(3) In the foregoing embodiment, the cleaning water L is used as the treating liquid for cleaning the top and bottom surfaces of the substrate B. Alternatively, the treating liquid may be a developer, etchant for etching a thin metallic film formed on the surface of the substrate B, remover for removing a photoresist film coated on the surface of the substrate after etching, substituent such as isopropylalcohol for substituting the remover, and de-ionized water for washing off the remover.

(4) In the foregoing embodiment, the guide plate 7 is provided in parallel with the substrate B. In place of the parallel arrangement, as shown in FIG.7 the guide plate 7 may be arranged in non-parallel with respect to the substrate B. For example, the guide plate 7 may be arranged such that the clearance between the guide plate 7 and the substrate B is gradually decreased from the upper side toward the lower side of the guide plate 7.

With this non-parallel arrangement, there can be avoided the phenomenon that the thickness of streams of cleaning water L on the guide plate 7 is reduced as running down toward the lower side of the guide plate 7 due to spread of the streams in the F-direction, hence resulting in a non-uniform cleaning. There can be secured uniform contact of cleaning water L with the bottom surface of the substrate B over the entirety of the cleaning water supply area A including the lower side.

(5) Further, in the above embodiment, the upper side edge of the guide plate 7 is protruded rearward from the upper side edge of the substrate B and the upper side edge of the guide plate 7 is higher than that of the upper side edge of the substrate B to form the exposed area of the guide plate 7, and cleaning water L from the rear ejector 6b is first supplied to the exposed area of the guide plate 7 and then to the bottom surface of the substrate B.

Alternatively, as shown in FIG. 8, the upper side edge of the guide plate 7 may protrude from the upper edge of the substrate B in a view tangential to the principal surface of the substrate by an amount such that the height of the upper edge of the substrate B is still above the height of the upper edge of the guide plate 7.

Furthermore, the upper side edge of the guide plate 7 may coincide with the upper side edge of the substrate B, or may be inwardly disposed from the upper side edge of the substrate B as shown in FIG. 9. In the latter case (shown in FIG. 9), the rear ejector 6b may be provided below the substrate pass line such that the eject port 65 of the rear ejector 6b is oriented upward with a certain inclination angle toward the upper side edge on the bottom surface of the substrate B to supply cleaning water L directly to the bottom surface of the substrate B through the eject port 65 of the rear ejector 6b.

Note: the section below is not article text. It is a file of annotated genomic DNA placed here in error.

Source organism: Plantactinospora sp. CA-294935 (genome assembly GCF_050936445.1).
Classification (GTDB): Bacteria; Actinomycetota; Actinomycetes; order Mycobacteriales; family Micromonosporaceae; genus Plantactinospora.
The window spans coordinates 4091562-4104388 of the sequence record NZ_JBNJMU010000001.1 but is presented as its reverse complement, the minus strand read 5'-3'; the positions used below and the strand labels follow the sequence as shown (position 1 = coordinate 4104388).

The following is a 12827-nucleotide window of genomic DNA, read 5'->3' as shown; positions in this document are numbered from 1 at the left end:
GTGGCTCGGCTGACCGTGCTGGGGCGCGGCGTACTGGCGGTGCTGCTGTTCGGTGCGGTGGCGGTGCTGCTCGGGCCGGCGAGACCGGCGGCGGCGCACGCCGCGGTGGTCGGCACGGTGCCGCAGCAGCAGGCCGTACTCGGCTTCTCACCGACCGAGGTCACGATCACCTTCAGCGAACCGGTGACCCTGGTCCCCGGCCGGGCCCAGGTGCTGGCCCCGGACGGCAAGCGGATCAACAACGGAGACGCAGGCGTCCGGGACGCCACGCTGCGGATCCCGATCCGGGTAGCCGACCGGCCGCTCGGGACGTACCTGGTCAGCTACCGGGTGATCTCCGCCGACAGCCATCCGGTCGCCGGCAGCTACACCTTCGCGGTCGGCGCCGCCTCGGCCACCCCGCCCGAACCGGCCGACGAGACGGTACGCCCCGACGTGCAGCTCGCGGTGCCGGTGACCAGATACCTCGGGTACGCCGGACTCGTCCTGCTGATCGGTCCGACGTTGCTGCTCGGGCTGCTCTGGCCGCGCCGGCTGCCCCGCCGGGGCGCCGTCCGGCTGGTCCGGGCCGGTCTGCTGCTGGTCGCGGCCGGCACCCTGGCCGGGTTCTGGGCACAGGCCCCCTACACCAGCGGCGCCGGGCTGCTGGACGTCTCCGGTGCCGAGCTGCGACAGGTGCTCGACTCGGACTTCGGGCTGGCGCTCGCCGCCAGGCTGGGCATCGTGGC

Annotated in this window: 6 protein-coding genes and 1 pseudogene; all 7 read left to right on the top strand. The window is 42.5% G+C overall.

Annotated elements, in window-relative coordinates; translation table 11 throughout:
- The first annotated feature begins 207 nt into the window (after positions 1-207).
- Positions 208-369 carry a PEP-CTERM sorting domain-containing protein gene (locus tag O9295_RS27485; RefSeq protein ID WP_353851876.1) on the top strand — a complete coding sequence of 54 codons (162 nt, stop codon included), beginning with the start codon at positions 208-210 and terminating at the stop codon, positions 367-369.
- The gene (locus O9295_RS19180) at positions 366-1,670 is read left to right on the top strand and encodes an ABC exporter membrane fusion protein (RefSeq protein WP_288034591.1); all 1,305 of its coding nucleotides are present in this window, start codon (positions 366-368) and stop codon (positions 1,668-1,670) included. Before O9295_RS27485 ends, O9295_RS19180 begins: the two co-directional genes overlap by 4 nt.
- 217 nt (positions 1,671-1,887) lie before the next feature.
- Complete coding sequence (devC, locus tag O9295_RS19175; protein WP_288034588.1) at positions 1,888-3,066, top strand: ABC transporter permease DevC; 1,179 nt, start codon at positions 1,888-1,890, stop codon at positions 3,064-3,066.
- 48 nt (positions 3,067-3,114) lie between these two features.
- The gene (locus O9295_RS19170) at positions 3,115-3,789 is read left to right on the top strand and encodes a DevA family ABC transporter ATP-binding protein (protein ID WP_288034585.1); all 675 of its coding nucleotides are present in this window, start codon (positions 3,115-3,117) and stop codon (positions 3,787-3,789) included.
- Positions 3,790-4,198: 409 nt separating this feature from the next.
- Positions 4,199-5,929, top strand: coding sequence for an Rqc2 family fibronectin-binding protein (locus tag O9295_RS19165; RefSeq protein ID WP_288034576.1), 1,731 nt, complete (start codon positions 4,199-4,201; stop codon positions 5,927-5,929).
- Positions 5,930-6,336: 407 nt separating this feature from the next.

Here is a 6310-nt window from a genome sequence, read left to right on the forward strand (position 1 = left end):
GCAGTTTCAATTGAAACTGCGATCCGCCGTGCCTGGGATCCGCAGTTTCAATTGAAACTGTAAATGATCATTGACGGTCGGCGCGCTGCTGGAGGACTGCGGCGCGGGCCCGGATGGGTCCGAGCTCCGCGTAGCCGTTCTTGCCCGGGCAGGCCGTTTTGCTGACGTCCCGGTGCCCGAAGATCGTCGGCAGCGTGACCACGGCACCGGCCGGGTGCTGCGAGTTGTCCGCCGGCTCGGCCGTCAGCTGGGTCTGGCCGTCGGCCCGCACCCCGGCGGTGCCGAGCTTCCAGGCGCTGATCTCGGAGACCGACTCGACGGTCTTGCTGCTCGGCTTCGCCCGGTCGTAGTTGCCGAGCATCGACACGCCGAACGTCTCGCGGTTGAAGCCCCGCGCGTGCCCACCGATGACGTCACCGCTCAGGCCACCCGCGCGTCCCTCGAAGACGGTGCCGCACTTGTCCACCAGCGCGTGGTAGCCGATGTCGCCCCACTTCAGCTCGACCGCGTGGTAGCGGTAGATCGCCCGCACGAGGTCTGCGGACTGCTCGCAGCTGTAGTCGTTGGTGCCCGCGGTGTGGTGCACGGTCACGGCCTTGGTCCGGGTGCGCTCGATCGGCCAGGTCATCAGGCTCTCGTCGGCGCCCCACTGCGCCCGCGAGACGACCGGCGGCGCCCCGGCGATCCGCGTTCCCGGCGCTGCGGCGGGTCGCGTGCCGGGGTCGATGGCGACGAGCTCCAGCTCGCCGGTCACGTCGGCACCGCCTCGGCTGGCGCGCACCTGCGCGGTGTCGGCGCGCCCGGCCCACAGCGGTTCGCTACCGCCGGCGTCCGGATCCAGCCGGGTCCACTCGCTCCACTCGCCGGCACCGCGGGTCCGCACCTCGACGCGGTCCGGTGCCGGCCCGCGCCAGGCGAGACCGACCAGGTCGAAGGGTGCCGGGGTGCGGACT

With this arrangement, cleaning water L supplied from the rear ejector 6b is first ejected on the upper side (edge) of the bottom surface of the substrate B and flows down along the bottom surface of the substrate B with substantially the same ejecting force applied to the upper side (edge) of the bottom surface of the substrate B. As the cleaning water L runs down across the substrate B, the guide plate 7 restricts falling down of the cleaning water L from the bottom surface (non-contact of cleaning water L with the bottom surface), so that a cleaning process is performed on the bottom surface of the substrate B.

This arrangement shown in FIG. 9 is advantageous in the following aspect. The front ejector 6a and the rear ejector 6b are arranged vertically opposed to each other with the respective eject ports 65, 65 inclined downward and upward toward the cleaning water supply area A with the substrate pass line interposed therebetween. Compared to the case in which both the top and rear ejectors 6a and 6b are provided above the substrate pass line in an aligned state, this arrangement enables effective use of the interior space of the first water cleaning bath 21, thereby reducing the size of the first water cleaning bath 21.

Although the present invention has been fully described by way of examples with reference to the accompanied drawings, it is to be understood that various changes and modifications will be apparent to those skilled in the art without departing from the spirit and the scope of the invention. Accordingly, the invention should not be limited by the foregoing description but rather should be defined only by the following claims.

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Referenced by
Citing PatentFiling datePublication dateApplicantTitle
US6138612 *Oct 20, 1999Oct 31, 2000Trace Storage Technology Corp.Slow pull dryer which can smoothly remove particles floating over the surface of its hot water tank
US6497240 *Apr 21, 2000Dec 24, 2002Sharp Kabushiki KaishaUltrasound cleaning device and resist-stripping device
US7252719 *Oct 14, 2005Aug 7, 2007Kabushiki Kaisha Kobe Seiko ShoHigh pressure processing method
US7402212 *Apr 16, 2003Jul 22, 2008Au Optronics Corp.Apparatus and method for cleaning a glass substrate before photoresist coating
Classifications
U.S. Classification156/345.23, 134/902, 134/182, 118/316
International ClassificationG03F7/16, H01L21/677, H01L21/304, B05C11/08, G02F1/1333, H01L21/027, B08B3/04, G03F7/30
Cooperative ClassificationY10S134/902, B08B3/04, G02F1/1333
European ClassificationB08B3/04
Legal Events
DateCodeEventDescription
May 3, 2011FPExpired due to failure to pay maintenance fee
Effective date: 20110316
Mar 16, 2011LAPSLapse for failure to pay maintenance fees
Oct 18, 2010REMIMaintenance fee reminder mailed
Aug 28, 2006FPAYFee payment
Year of fee payment: 8
Aug 22, 2002FPAYFee payment
Year of fee payment: 4
Jun 3, 1997ASAssignment
Owner name: DAINIPPON SCREEN MFG. CO., LTD., A CORPORATION OF
Free format text: ASSIGNMENT OF ASSIGNORS INTEREST;ASSIGNOR:YOSHITANI, MITSUAKI;REEL/FRAME:008591/0357
Effective date: 19970509